Graduate student Jake Berv is a co-author on a paper just out in The Auk that argues for full species status for the population of the Bahama Woodstar (a hummingbird) from the Inagua islands in the Bahamas:
Divergence in morphology, calls, song, mechanical sounds, and genetics supports species status for the Inaguan hummingbird (Trochilidae: Calliphlox ‘‘evelynae’’ lyrura).
Teresa J. Feo, Jacob M. Musser, Jacob Berv, and Christopher James Clark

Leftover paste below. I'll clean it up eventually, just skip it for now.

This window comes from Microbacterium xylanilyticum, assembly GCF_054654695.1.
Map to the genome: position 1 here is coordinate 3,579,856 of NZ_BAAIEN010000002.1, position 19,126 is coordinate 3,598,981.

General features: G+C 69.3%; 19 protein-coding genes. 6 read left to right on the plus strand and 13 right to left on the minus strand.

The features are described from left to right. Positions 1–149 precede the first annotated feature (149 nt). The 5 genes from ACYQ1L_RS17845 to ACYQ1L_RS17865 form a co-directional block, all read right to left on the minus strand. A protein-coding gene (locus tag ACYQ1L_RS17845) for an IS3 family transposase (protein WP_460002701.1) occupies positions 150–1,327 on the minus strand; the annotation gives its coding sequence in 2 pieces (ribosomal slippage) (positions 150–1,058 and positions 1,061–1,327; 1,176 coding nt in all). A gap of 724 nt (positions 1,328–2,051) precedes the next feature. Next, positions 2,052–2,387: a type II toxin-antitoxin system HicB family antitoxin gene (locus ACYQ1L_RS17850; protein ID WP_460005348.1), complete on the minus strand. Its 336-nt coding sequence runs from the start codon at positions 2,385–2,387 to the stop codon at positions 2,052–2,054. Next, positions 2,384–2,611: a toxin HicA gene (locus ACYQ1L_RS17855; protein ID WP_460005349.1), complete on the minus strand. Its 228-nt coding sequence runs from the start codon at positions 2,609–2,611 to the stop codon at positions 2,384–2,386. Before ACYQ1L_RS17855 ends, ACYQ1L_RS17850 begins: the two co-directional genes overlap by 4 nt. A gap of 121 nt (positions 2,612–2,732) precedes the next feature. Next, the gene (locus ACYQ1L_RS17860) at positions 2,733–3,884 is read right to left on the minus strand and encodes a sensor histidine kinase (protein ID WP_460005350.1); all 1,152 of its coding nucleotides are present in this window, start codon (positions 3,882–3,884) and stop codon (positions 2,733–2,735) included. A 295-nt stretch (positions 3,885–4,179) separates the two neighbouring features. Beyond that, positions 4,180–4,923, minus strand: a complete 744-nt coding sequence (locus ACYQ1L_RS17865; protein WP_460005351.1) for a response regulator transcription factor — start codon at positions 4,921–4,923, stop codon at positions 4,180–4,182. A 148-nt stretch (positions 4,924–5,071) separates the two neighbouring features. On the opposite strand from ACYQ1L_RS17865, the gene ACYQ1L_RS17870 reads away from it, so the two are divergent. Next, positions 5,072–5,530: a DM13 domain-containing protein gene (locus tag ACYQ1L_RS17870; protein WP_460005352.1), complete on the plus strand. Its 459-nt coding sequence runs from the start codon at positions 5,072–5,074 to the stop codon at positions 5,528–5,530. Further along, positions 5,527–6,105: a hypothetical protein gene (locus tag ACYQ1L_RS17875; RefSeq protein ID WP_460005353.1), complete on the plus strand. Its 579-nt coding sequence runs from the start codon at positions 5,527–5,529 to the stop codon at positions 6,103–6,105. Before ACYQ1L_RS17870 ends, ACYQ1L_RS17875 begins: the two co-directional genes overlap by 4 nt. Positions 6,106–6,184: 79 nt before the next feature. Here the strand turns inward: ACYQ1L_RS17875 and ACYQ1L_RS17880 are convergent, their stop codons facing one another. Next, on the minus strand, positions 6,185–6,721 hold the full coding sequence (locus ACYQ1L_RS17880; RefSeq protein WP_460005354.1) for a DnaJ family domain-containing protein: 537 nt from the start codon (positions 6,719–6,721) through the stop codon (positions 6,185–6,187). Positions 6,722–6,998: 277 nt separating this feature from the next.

ABSTRACT. The Bahama Woodstar (Calliphlox evelynae), a hummingbird endemic to the Bahama Archipelago, comprises two currently recognized subspecies: Calliphlox e. evelynae, found throughout the Bahamas and in the Turks and Caicos Islands, except on Great and Little Inagua; and C. e. lyrura, named for its unique, lyre-shaped outer tail feathers and found only on the islands of Great and Little Inagua. The two were originally described as separate species, partly on the basis of their divergent tail morphology, but were subsequently lumped by Peters (1945). These taxa are members of the North American ‘‘bee’’ hummingbird clade, which produce mechanical sounds with their tails during courtship displays. Changes in tail shape may produce significant acoustic divergence. To determine the extent of differentiation between lyrura and evelynae, we collected field recordings of calls, songs, and courtship displays from New Providence and Great Inagua islands and surveyed morphological variation across the archipelago. We sequenced 4 nuclear loci and 2 mitochondrial genes from 9 individuals of evelynae and 6 individuals of lyrura. Both sexes of lyrura and evelynae can be diagnosed by vocal calls, and males can be diagnosed by morphology, song, and courtship display. Phylogenetic reconstructions based on the genetic data indicate that the 2 populations are reciprocally monophyletic and that they diverged ~0.69 mya. Our data indicate that lyrura is a unique evolutionary lineage that warrants species status under both the phylogenetic and the biological species concept.